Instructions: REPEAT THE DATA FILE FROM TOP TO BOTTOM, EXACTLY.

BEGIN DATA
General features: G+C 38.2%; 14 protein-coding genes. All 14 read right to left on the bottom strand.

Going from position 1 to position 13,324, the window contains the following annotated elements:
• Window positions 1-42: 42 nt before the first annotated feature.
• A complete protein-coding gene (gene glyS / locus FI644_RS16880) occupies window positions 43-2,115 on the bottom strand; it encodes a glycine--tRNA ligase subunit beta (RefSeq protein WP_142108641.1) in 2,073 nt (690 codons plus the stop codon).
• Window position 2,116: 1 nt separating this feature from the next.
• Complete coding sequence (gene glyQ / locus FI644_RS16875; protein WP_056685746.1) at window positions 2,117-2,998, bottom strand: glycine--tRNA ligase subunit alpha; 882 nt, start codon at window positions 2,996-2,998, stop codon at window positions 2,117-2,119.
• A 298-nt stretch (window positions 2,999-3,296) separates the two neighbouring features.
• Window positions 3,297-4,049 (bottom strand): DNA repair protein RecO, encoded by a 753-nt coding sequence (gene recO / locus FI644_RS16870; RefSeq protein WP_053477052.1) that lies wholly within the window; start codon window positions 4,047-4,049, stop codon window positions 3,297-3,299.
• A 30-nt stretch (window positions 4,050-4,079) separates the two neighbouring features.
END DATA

General features: G+C 38.2%; 14 protein-coding genes. All 14 read right to left on the bottom strand.

Going from position 1 to position 13,324, the window contains the following annotated elements:
• Window positions 1-42: 42 nt before the first annotated feature.
• A complete protein-coding gene (gene glyS / locus FI644_RS16880) occupies window positions 43-2,115 on the bottom strand; it encodes a glycine--tRNA ligase subunit beta (RefSeq protein WP_142108641.1) in 2,073 nt (690 codons plus the stop codon).
• Window position 2,116: 1 nt separating this feature from the next.
• Complete coding sequence (gene glyQ / locus FI644_RS16875; protein WP_056685746.1) at window positions 2,117-2,998, bottom strand: glycine--tRNA ligase subunit alpha; 882 nt, start codon at window positions 2,996-2,998, stop codon at window positions 2,117-2,119.
• A 298-nt stretch (window positions 2,999-3,296) separates the two neighbouring features.
• Window positions 3,297-4,049 (bottom strand): DNA repair protein RecO, encoded by a 753-nt coding sequence (gene recO / locus FI644_RS16870; RefSeq protein WP_053477052.1) that lies wholly within the window; start codon window positions 4,047-4,049, stop codon window positions 3,297-3,299.
• A 30-nt stretch (window positions 4,050-4,079) separates the two neighbouring features.